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Just where in the world can you go on holiday?

Travelling the world feels very off-limits. But with careful planning and insurance, it is still possible, says Sarah Marshall

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The Maldives

The Maldives

Press Association Images

The Maldives

As most of us prepare for a winter within the same four walls we've been staring at for the past eight months, the idea of getting on a plane and travelling for more than eight hours feels like a dream too impossible to imagine.

In reality, much of the world is within easier reach, as countries continue to open their borders to international tourism. Only recently South Africa and Botswana announced they would be welcoming back British and Irish travellers; Costa Rica and Ecuador are options on the other side of the globe.

Although all travel is off limits during lockdowns, once restrictions lift, there are options for holidaying further afield.

At the time of going to press, the list of long-haul countries granted a UK travel corridor (and where no quarantine is required on arrival), include UAE, St Lucia, Maldives and Barbados. But there are many other places with efficient Covid safety protocols already in place and ready to host UK and Irish holidaymakers - even if our FCDO and the Irish Department Of Foreign Affairs (DFA) still considers them largely to be 'no-go' zones.

In many places, such as across Africa, infection rates are relatively low, making travel potentially safer than a short-haul hop across Europe.

The only challenge is logistics. But if you're confident enough to make the break, there are solutions. Here's everything you need to know...

Testing is everything

Nearly all countries (Tanzania being a notable exception), require travellers to present a Covid-19 negative test result on arrival. Airlines in the UK and Ireland won't even let you board a plane to those destinations without one. Although there are lots of tests on the market, the most widely accepted is the Antigen PCR test.

You won't be able to get one through the NHS (these are reserved for people with symptoms), so be prepared to pay around £175 for a test and certificate. The Harley Health Centre in London offer a service with a guaranteed turnaround of 48 hours (harleyhealthcentre.com). There is also the option to buy postal tests, although these will take 48-72 hours to process (£145).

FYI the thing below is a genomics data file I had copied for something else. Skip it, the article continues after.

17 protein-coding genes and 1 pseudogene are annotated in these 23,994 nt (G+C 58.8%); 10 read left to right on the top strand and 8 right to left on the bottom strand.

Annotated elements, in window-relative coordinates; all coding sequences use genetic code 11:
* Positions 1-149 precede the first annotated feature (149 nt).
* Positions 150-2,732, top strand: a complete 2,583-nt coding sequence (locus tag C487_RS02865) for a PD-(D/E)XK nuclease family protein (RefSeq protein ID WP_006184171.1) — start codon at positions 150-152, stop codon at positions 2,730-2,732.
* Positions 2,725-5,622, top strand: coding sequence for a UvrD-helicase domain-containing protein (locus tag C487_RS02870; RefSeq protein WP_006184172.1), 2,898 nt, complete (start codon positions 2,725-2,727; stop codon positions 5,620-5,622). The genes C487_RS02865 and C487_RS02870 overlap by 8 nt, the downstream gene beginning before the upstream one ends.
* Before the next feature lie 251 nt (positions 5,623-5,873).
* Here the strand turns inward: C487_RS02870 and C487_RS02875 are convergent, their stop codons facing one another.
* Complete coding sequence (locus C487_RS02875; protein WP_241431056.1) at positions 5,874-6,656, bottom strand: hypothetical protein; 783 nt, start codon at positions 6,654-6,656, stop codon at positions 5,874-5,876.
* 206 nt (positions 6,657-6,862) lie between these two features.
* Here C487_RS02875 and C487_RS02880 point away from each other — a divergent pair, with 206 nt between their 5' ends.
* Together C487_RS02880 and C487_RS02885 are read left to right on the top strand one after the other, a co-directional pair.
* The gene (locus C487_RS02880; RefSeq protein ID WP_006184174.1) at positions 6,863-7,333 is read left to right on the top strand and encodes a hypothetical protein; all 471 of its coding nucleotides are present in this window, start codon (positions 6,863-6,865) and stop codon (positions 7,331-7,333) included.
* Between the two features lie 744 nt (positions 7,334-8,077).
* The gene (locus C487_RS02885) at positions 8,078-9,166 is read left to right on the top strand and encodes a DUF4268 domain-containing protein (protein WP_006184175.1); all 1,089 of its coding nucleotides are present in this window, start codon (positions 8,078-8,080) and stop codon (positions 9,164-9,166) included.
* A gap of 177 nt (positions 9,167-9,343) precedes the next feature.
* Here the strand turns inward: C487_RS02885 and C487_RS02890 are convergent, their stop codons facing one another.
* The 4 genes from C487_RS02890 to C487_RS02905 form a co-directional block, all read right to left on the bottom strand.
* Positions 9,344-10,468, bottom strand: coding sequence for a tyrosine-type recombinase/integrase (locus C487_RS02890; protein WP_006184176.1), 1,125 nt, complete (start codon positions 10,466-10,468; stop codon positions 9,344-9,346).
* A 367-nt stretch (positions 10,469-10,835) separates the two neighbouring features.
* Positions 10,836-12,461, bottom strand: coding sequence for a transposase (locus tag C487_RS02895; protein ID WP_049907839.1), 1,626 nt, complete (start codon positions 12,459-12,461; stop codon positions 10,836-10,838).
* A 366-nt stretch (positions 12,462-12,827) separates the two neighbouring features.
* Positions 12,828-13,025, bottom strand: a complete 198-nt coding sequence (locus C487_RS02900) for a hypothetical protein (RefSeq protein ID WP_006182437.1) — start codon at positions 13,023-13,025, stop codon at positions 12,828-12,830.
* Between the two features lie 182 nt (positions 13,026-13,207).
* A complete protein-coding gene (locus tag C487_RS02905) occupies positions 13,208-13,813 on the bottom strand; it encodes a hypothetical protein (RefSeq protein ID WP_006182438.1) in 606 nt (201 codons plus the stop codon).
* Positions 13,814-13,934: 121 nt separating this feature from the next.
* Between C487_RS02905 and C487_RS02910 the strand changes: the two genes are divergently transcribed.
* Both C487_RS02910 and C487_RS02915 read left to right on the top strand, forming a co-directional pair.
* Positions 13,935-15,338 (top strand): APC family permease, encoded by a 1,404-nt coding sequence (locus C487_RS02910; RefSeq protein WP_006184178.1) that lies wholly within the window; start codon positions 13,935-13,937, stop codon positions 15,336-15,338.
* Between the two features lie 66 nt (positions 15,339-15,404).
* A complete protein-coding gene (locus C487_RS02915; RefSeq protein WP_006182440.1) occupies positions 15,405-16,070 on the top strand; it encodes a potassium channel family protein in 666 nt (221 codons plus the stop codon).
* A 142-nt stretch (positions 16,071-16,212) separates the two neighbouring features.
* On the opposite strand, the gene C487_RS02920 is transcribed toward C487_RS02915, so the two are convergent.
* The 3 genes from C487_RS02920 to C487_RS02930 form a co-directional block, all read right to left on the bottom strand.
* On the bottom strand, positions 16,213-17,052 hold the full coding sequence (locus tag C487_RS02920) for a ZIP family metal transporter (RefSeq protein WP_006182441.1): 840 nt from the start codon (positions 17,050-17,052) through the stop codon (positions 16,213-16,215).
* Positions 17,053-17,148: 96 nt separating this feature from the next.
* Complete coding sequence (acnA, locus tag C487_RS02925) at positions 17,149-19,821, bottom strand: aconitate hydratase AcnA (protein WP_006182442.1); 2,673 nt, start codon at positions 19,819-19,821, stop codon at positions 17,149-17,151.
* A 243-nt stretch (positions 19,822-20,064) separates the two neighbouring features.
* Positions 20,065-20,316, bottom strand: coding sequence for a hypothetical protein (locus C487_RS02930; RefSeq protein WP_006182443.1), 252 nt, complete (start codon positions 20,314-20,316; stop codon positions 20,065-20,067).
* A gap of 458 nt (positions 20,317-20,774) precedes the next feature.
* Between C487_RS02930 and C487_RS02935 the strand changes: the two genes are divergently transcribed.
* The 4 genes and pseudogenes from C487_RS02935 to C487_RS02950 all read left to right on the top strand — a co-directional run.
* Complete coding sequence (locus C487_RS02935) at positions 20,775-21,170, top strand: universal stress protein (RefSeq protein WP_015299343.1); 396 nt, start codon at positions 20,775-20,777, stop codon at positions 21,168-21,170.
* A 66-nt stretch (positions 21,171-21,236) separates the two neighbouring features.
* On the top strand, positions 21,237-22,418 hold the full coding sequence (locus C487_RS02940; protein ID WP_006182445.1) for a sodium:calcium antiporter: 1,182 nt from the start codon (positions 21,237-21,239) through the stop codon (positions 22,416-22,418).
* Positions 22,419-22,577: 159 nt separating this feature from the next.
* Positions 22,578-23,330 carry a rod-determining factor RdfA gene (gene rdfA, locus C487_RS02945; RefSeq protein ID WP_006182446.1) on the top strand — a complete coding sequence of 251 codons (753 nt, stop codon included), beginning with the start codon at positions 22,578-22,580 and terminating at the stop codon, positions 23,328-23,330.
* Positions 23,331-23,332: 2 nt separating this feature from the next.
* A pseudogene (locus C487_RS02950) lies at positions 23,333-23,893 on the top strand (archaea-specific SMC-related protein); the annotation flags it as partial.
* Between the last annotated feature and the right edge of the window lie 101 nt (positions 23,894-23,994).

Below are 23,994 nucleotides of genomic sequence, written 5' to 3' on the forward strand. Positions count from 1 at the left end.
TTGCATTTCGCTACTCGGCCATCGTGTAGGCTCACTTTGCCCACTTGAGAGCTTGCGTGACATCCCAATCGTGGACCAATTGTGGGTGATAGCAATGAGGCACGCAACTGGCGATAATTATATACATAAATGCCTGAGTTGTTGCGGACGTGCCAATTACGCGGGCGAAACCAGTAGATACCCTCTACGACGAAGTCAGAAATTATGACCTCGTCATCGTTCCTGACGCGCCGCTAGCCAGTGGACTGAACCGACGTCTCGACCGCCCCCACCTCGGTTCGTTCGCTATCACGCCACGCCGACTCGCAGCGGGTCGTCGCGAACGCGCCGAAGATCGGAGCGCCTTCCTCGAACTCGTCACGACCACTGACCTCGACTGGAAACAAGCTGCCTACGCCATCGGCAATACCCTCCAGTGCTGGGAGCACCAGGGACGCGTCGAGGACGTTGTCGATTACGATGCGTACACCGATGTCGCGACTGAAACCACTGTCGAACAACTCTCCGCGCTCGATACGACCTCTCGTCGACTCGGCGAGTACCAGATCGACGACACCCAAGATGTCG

Stipulations on the time lag between results being received and a person arriving in a country do vary, however. Requirements can be anything between 48 hours and 14 days; check with each country first. If you do need a fast turnaround, the Private Harley Street Clinic in London offer a rapid test available same day or within 24 hours (£250; privateharleystreetclinic.com). Again, a home testing kit is available but results can be guaranteed only within 72 hours (£149).

Two private companies have announced they will be trialling rapid testing at Dublin airport with results delivered in five hours (E199; Rocdoc; rocdochealthcheck.ie) and between 24-48 hours (E99; Randox; booking.randox.ie). Book via the companies' individual websites.

Alternatively, anyone travelling with Emirates to Dubai - either in transit or with UAE as their final destination - can take advantage of a test on arrival included in the price of the plane ticket and available within 24 hours (emirates.com).

Insurance is key

Finding travel insurance is one of the major concerns when travelling to a country with an FCDO or DFA warning; most policies will be immediately void.

There are, however, two companies willing to cover holidaymakers visiting these destinations.

Battleface (battleface.com) are specialists in this area, with years of experience protecting humanitarian aid workers and journalists working in difficult territories. Now their services are being snapped up by safari-goers in Kenya or sunseekers in the Algarve.

Single-trip policies include Covid cover as part of a Travel Medical product for anyone under the age of 59. (Older travellers can still make use of standard benefits, but won't be able to claim for medical expenses caused by or resulting from Covid-19.) It's also worth noting, Covid-related expenses for trip cancellations or lockdowns are not covered.

Travellers aged between 60-74 can buy medical cover from Seven Corners (sevencorners.com), who offer a Liaison Travel Plus Medical policy.

Check airline and operator cover

During these challenging times, many operators, airlines and lodges are offering clients flexible booking options. Ethiopian Airlines, for example, has launched a Sheba Cover plan, covering medical expenses up to E100,000 for anyone diagnosed with Covid-19 whilst travelling with the airline, plus costs of up to E150 per day, for a maximum of 14 days, for anyone forced to quarantine. This is only available to passengers under 79. Visit ethiopianairlines.com.

Emirates are offering a similar service up until the end of the year. Valid for 31 days from departure, it also covers passengers if they travel onwards to another city.

Cover for both is automatically included in the flight price. When it comes to ground arrangements, many properties will allow holidaymakers to change bookings or even - in some cases - receive full refunds if plans change due to lockdowns or contracting Covid-19. It's always worth asking in advance.

Check requirements in every destination

Every country has different regulations -which can change frequently. The FCDO or DFA are good starting points, but information isn't always up to date. It's recommended to double check with individual embassies or tourism boards. Established tour operators, such as Abercrombie & Kent (abercrombiekent.co.uk), will have offices in destinations, who can provide excellent advice.

Belfast Telegraph


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